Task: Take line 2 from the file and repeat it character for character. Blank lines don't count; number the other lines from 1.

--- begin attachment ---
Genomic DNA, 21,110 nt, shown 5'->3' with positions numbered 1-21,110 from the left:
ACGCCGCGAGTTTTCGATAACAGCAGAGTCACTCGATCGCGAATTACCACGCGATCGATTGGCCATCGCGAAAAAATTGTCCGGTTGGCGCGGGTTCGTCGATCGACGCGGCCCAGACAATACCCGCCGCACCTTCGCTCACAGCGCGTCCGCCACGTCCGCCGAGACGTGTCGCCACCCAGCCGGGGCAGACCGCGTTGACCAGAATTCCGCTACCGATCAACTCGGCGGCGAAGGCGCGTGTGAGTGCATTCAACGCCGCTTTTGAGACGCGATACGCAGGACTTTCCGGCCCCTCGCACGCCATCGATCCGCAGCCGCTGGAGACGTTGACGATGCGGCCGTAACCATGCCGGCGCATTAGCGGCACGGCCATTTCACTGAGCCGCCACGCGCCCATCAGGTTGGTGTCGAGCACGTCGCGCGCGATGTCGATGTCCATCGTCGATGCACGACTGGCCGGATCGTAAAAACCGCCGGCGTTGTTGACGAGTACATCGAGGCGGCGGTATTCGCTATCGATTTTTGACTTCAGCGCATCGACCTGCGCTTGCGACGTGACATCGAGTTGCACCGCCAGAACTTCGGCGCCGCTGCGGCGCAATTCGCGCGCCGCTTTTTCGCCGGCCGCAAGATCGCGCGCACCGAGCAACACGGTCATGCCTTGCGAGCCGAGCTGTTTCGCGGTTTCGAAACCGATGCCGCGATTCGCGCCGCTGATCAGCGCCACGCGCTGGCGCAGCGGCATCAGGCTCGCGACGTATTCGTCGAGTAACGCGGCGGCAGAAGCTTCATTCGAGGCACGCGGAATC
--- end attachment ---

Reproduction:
ACGCCGCGAGTTTTCGATAACAGCAGAGTCACTCGATCGCGAATTACCACGCGATCGATTGGCCATCGCGAAAAAATTGTCCGGTTGGCGCGGGTTCGTCGATCGACGCGGCCCAGACAATACCCGCCGCACCTTCGCTCACAGCGCGTCCGCCACGTCCGCCGAGACGTGTCGCCACCCAGCCGGGGCAGACCGCGTTGACCAGAATTCCGCTACCGATCAACTCGGCGGCGAAGGCGCGTGTGAGTGCATTCAACGCCGCTTTTGAGACGCGATACGCAGGACTTTCCGGCCCCTCGCACGCCATCGATCCGCAGCCGCTGGAGACGTTGACGATGCGGCCGTAACCATGCCGGCGCATTAGCGGCACGGCCATTTCACTGAGCCGCCACGCGCCCATCAGGTTGGTGTCGAGCACGTCGCGCGCGATGTCGATGTCCATCGTCGATGCACGACTGGCCGGATCGTAAAAACCGCCGGCGTTGTTGACGAGTACATCGAGGCGGCGGTATTCGCTATCGATTTTTGACTTCAGCGCATCGACCTGCGCTTGCGACGTGACATCGAGTTGCACCGCCAGAACTTCGGCGCCGCTGCGGCGCAATTCGCGCGCCGCTTTTTCGCCGGCCGCAAGATCGCGCGCACCGAGCAACACGGTCATGCCTTGCGAGCCGAGCTGTTTCGCGGTTTCGAAACCGATGCCGCGATTCGCGCCGCTGATCAGCGCCACGCGCTGGCGCAGCGGCATCAGGCTCGCGACGTATTCGTCGAGTAACGCGGCGGCAGAAGCTTCATTCGAGGCACGCGGAATC